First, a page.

Spoke Talk: Fuel Framework
For Steamboat Pilot & Today
These days, talking about what you ate at your last meal is almost as common as talking about what bike setup you’ve got. Everybody’s talking about it. People mention their smoothie ingredients as casually as their bike components; the ingredients that make them run.
The thing is, eating to fuel you and your bike up the mountain doesn’t have to be so complex, so niche. The foundations of a powerful plate are simple, just like riding a bike.
Let’s go back to the basics: Build your meals with lean proteins, pair them with plants, bulk it up with fiber.
Protein is most well known for maintaining and building lean body mass, or muscle. Protein also provides essential nutrients critical for optimal brain and immune system function such as zinc, B vitamins, iron and selenium. Protein has also been shown to aid in the control of cardiovascular diseases, and support a healthy weight. Some healthy choices might include lean meats, fish, tofu, eggs, cottage cheese and yogurt.
All adults, especially athletes, should aim to have balanced meals that have a similar amount of protein at each meal. This will support the most optimal absorption and utilization of the protein and nutrients provided. A good way to achieve this goal is to “stack your proteins” by adding multiple protein sources at each meal to reach your desired intake and ensure a good mix of beneficial nutrients. Think oatmeal, made with your choice of milk, a collagen protein powder, walnuts on top and a side of yogurt or cottage cheese.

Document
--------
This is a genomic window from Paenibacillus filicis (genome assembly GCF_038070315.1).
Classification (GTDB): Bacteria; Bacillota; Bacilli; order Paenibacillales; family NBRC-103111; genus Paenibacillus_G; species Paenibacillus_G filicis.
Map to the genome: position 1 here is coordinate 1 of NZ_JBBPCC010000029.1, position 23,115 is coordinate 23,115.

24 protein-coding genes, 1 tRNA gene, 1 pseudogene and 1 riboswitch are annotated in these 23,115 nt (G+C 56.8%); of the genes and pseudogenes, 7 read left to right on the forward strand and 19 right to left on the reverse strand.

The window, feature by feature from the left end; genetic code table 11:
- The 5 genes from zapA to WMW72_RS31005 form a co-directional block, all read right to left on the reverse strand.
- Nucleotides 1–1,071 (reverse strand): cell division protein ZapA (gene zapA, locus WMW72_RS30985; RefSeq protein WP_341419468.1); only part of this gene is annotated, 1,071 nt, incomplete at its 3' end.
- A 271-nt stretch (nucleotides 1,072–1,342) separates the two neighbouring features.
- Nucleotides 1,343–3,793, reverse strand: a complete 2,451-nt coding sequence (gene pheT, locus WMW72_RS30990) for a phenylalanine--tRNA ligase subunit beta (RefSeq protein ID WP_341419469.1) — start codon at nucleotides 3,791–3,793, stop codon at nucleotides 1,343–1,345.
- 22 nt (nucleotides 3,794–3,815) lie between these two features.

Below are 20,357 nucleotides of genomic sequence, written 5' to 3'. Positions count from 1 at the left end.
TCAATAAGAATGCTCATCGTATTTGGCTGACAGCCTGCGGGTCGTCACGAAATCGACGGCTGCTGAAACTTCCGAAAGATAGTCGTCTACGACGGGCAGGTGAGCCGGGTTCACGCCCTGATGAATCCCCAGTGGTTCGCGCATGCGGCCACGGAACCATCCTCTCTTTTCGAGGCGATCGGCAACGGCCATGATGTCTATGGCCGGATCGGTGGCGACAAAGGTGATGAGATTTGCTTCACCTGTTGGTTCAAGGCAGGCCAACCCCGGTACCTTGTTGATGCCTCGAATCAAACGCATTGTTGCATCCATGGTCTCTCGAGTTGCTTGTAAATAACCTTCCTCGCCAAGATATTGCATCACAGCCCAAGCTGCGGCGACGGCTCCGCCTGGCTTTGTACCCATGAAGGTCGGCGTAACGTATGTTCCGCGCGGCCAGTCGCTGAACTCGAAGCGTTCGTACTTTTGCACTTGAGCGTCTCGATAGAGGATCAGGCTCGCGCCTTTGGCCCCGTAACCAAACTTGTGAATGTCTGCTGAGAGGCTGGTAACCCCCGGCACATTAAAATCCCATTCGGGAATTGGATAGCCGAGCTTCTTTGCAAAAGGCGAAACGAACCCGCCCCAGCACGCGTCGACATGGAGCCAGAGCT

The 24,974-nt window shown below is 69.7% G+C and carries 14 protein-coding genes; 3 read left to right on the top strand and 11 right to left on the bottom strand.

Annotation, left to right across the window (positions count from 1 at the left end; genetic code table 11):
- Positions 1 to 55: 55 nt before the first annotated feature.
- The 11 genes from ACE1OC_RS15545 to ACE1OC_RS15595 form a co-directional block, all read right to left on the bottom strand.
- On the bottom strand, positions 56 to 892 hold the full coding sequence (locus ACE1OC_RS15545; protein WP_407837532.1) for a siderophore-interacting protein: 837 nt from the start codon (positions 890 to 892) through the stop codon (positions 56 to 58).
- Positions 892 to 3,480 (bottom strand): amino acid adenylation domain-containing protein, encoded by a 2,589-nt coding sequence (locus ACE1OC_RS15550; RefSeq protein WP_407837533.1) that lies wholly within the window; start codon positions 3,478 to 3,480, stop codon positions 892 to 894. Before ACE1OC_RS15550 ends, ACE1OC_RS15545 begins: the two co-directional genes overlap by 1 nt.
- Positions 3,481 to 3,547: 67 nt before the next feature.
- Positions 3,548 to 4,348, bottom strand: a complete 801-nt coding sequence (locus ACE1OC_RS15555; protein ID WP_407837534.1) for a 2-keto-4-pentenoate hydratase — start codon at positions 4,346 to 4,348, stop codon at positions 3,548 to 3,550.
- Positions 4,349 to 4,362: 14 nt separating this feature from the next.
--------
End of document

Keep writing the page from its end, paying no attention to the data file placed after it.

Now that you’ve primed your plate with protein, load it up with plants. These are the powerhouse of the plate; the crank arm, if you will. They provide vital nutrients that unlock various processes in the body, and antioxidants that protect against daily stresses, including the stresses of athletic pursuits. Fruits and vegetables also provide us with fiber. Aim for a colorful variety of fruits and vegetables with each meal.
Finally, “gas up” with carbohydrate sources. Instead of focusing on “good” or “bad” carbohydrates, focus on fiber rich grains, vegetables and legumes. Some good examples include oats, brown rice, quinoa, whole grain bread, lentils, beans, and starchy fruits & vegetables such as sweet potatoes, corn and bananas. These are what will provide the energy required to push through the pedal stroke, balance on the technical rocky section, and go the distance.
These guidelines are recommended for pre- and post-activity plate building. During activity, our energy, protein, and fiber needs change. The body will largely rely on carbohydrates for moderate to high intensity activities, such as mountain biking & cycling, that last longer than 45 minutes. For this, consider a low fiber carbohydrate choice, such as honey, energy chews, or sports drink to provide quick energy without any belly distress.
Think of these pillars of a healthy plate as the different components on your bike. They all work together to optimize your performance. Sure, we can add fancy ingredients and supplements, just like shaving grams or speedy shifting, but the framework is simple and will keep us rolling.
Kat is a registered dietitian of 10 years and has helped athletes of all ages achieve their performance goals, and also serves as Routt County Riders’ Program and Events Coordinator.
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